March 20, 2020
As part of the government’s response to the ongoing COVID-19 crisis, President Trump has signed an Executive Order invoking the Defense Production Act of 1950, as amended (“DPA”). Specifically, he invoked a provision of the DPA that gives the Federal government the power to prioritize government contracts for “personal protective equipment,” ventilators, and other medical products over commercial or other contracts for such products. Other DPA provisions—e.g., financial incentives to develop and expand production and capacity—may soon be invoked. Nichols Liu is already hearing from clients who are being contacted by the Administration for orders under this authority. We provide this initial guidance for industry.
Overview of the Defense Production Act of 1950
The DPA, 50 U.S.C. § 4501 et seq., dates to the Korean War and is reauthorized regularly. It authorizes the President to take extraordinary measures with contractors that can provide goods and services needed for the “national defense,” which is broadly defined to include, inter alia, emergency preparedness. 50 U.S.C. §4552(14). The DPA ties in with Title VI of the Stafford Act, which defines “emergency preparedness” to include “all those activities and measures designed or undertaken to prepare for or minimize the effects of a hazard upon the civilian population, to deal with the immediate emergency conditions which would be created by the hazard, and to effectuate emergency repairs to, or the emergency restoration of, vital utilities and facilities destroyed or damaged by the hazard.” 42 U.S.C. §5195(a)(3).
The DPA’s current authorities include:
- Priorities and Allocations. Authorizes the President to require businesses to prioritize and accept contracts for materials and services necessary to promote the national defense, and to control the general distribution of materials, services and facilities.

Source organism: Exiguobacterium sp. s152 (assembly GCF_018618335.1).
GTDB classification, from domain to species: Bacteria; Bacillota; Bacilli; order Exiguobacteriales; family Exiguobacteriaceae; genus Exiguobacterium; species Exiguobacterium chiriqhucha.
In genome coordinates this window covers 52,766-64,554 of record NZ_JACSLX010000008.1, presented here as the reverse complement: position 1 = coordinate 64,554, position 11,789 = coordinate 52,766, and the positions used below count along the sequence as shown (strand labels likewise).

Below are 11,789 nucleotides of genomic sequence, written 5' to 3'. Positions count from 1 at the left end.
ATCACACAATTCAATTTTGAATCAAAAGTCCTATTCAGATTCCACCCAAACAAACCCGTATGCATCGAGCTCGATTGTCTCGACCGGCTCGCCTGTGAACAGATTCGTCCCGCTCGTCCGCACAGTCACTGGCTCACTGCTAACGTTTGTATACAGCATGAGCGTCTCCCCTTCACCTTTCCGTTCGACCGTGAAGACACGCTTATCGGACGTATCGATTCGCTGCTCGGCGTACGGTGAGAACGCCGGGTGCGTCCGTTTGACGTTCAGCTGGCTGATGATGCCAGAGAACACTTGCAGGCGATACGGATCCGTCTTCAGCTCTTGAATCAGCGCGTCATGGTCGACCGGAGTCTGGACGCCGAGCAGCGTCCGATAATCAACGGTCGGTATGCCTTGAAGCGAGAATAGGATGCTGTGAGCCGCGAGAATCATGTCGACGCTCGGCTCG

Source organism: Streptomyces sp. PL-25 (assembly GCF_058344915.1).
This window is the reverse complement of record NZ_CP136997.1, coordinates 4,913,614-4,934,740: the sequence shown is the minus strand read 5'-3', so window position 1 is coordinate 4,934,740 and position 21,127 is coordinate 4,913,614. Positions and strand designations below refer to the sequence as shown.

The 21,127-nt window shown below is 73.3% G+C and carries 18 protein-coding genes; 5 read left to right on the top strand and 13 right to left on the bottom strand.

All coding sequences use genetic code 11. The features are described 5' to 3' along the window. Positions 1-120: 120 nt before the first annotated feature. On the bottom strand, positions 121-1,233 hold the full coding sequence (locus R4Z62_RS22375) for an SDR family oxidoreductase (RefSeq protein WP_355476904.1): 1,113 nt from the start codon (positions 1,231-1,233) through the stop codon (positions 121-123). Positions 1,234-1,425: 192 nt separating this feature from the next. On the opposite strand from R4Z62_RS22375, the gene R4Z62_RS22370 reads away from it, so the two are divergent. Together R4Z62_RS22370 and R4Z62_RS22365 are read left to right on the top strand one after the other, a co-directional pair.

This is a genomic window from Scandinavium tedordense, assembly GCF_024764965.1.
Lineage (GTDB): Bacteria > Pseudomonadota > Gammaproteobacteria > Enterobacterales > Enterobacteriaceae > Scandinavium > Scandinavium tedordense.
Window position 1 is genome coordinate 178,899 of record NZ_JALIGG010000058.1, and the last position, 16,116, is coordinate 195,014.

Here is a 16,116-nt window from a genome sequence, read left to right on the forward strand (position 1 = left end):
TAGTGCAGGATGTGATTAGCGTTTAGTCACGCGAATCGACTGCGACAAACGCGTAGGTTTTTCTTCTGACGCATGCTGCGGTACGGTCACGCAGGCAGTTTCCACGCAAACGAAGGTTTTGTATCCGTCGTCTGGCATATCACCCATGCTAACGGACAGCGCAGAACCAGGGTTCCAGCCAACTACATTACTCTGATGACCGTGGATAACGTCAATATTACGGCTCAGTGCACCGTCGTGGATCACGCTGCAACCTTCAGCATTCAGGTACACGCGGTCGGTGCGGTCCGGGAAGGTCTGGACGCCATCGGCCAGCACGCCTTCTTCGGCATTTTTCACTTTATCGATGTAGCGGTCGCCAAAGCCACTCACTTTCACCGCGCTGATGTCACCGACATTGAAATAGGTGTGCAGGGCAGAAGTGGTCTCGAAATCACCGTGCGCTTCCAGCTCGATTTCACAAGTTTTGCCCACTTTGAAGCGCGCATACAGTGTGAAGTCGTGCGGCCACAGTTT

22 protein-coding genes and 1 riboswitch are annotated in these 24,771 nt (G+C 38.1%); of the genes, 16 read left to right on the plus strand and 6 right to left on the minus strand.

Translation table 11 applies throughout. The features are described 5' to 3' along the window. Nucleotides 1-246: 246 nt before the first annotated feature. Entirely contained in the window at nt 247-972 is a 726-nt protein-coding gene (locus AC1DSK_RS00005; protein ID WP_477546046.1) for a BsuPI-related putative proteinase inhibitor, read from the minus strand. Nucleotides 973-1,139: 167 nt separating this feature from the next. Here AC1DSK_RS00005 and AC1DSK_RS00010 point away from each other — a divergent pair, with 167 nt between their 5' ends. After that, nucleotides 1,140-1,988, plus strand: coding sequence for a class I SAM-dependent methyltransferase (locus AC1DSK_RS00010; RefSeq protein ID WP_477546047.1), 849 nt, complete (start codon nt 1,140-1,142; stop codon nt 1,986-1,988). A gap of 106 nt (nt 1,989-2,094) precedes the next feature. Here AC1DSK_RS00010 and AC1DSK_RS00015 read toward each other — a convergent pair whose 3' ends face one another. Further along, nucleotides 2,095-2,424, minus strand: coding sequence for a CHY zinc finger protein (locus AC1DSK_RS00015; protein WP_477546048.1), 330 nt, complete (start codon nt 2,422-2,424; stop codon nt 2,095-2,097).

- Expansion of Productive Capacity and Supply. Authorizes the President to provide incentives for the domestic industrial base to expand production and supply of critical materials and goods. Such incentives can include loans, loan guarantees, direct purchase and purchase commitments, and the ability to procure and install equipment in private facilities.
- General Provisions. Provides general provisions relating to the use of DPA authorities and provides additional authorities to the President including the authority to give special preference to small businesses when issuing contracts under DPA authorities.
The DPA previously included additional authorities relating to requisitioning, rationing, wage and price fixing, labor disputes and credit controls and regulation, but those elements of the statute have lapsed.
The March 18, 2020, Executive Order
The President’s March 18, 2020, Executive Order invoked only Title I (Priorities and Allocations) of the DPA. The Executive Order stated that:
To ensure that our healthcare system is able to surge capacity and capability to respond to the spread of COVID-19, it is critical that all health and medical resources needed to respond to the spread of COVID-19 are properly distributed to the Nation’s healthcare system and others that need them most at this time.
Accordingly, I find that health and medical resources needed to respond to the spread of COVID-19, including personal protective equipment and ventilators, meet the criteria specified in section 101(b) of the Act (50 U.S.C. 4511(b)).
March 18, 2020, Executive Order.
Guidance for Contractors
- Pursuant to the priority performance authority of Title I, contractors are required to accept prioritized contracts and orders, also called “rated orders,” with some exceptions that have been established through regulations.
If a rated order is placed with a business, it must generally accept that order so long as it can satisfy the delivery terms, and must provide priority treatment to fulfill that order. It should also place rated orders with subcontractors and suppliers to ensure that it can fulfill the terms of the rated order.